It was 1979 when the company started, in a basement with just two employees. The goal: to move patient records from over-stuffed, dog-eared manila folders to digital records accessible with the click of a mouse.
No one had spent much time figuring out how to get a computer to handle all that data, but Faulkner always had a way with computers, and engineered a program herself.
"I used to like, when I was a kid, to play with clay, and makes things out of clay," she said. "And I always thought of computer programming as clay of the mind. The first time I did something, there it was on the screen, and I was like, Wow. It's very creative."
In the decades that followed it grew from the mundane to a system that is now integral to patient care in nearly every major U.S. health system. Its ubiquity means that now you can go almost anywhere to be treated, and your medical records will likely follow you.
In fact, you can now check lab results, re-fill medications, make appointments, even share your medical records right from an Epic app, said engineer Sean Bina. "All of this data was never available in the past, and now you can see it all on your phone," he said.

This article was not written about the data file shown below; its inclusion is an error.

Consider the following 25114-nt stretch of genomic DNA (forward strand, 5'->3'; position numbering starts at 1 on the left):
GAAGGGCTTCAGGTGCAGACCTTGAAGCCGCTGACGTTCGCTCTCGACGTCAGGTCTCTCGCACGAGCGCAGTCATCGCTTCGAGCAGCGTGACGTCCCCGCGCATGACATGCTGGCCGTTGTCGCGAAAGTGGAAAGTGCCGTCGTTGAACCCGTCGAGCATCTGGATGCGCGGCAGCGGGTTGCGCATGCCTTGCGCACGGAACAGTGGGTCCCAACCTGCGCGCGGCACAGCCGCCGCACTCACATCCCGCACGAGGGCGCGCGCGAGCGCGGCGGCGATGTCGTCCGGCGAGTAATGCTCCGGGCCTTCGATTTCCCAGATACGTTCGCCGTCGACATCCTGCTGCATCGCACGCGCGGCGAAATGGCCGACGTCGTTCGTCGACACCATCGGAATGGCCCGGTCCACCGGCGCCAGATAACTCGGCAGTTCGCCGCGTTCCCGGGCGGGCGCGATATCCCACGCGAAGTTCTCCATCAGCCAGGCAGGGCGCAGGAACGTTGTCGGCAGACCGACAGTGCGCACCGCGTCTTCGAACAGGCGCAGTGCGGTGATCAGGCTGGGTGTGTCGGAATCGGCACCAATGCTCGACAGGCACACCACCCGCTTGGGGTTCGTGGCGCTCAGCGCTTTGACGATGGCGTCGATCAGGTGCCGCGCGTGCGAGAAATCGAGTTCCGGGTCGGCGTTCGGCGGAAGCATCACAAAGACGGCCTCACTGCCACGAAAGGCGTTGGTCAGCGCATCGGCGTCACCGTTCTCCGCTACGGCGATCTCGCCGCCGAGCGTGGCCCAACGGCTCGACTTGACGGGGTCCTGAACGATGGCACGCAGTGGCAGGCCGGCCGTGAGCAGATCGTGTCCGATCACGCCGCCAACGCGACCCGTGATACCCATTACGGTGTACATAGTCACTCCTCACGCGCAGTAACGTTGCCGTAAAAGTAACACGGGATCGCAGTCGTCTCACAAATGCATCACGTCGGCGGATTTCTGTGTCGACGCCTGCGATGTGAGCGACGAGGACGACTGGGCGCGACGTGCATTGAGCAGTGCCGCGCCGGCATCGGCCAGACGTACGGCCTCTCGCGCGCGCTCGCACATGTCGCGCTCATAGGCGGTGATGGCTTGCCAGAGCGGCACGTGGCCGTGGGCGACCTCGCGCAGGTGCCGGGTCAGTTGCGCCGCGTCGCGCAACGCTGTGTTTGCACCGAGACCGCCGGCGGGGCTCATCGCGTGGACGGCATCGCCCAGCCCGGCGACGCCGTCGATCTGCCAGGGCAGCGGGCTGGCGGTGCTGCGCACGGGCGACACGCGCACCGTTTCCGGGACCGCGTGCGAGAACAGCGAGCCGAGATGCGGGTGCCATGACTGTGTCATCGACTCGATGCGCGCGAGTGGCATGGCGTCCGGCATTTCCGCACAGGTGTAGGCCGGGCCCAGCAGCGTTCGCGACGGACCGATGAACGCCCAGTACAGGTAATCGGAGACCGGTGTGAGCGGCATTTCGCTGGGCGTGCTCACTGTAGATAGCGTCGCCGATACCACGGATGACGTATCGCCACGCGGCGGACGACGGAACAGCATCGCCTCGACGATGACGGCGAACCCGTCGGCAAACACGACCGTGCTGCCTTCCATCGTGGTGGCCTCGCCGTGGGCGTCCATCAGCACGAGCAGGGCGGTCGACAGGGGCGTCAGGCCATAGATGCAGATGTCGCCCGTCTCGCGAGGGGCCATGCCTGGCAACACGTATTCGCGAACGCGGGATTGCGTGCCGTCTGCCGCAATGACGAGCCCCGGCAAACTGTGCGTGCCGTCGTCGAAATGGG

Paper records served us well for centuries, but boy, what a rat's nest of data.
Dr. Steve Peters, a pulmonary critical care physician at the Mayo Clinic in Rochester, Minnesota, showed Cowan copies of what the old detailed paper records used to look like, and how they used to travel. Records from Mayo Clinic patients used to fly around from room to room in pneumatic tubes. "In this case the patient's getting blood drawn, they're going to a surgery visit, they're going to pain clinic, they're going to mammography. It's the old days I don't want to rush back to!" Dr. Peters laughed.
"There must've been miles and miles of tubing?" asked Cowan.
"Correct. It was like arteries inside of the building."
It was state-of-the-art in record-keeping at the time, so it makes sense that the Mayo Clinic would end up today being the single-biggest client of Epic, spending over a billion dollars over the next several years to integrate its systems.
Cowan asked, "How much is this going to change things?"
"We've been keeping track of the diagnoses of the Mayo Clinic patients since before we had electronic records," Dr. Peters said. "But the ability to have it all coming from one source makes it a lot easier. Without good access to data, you really are flying blind."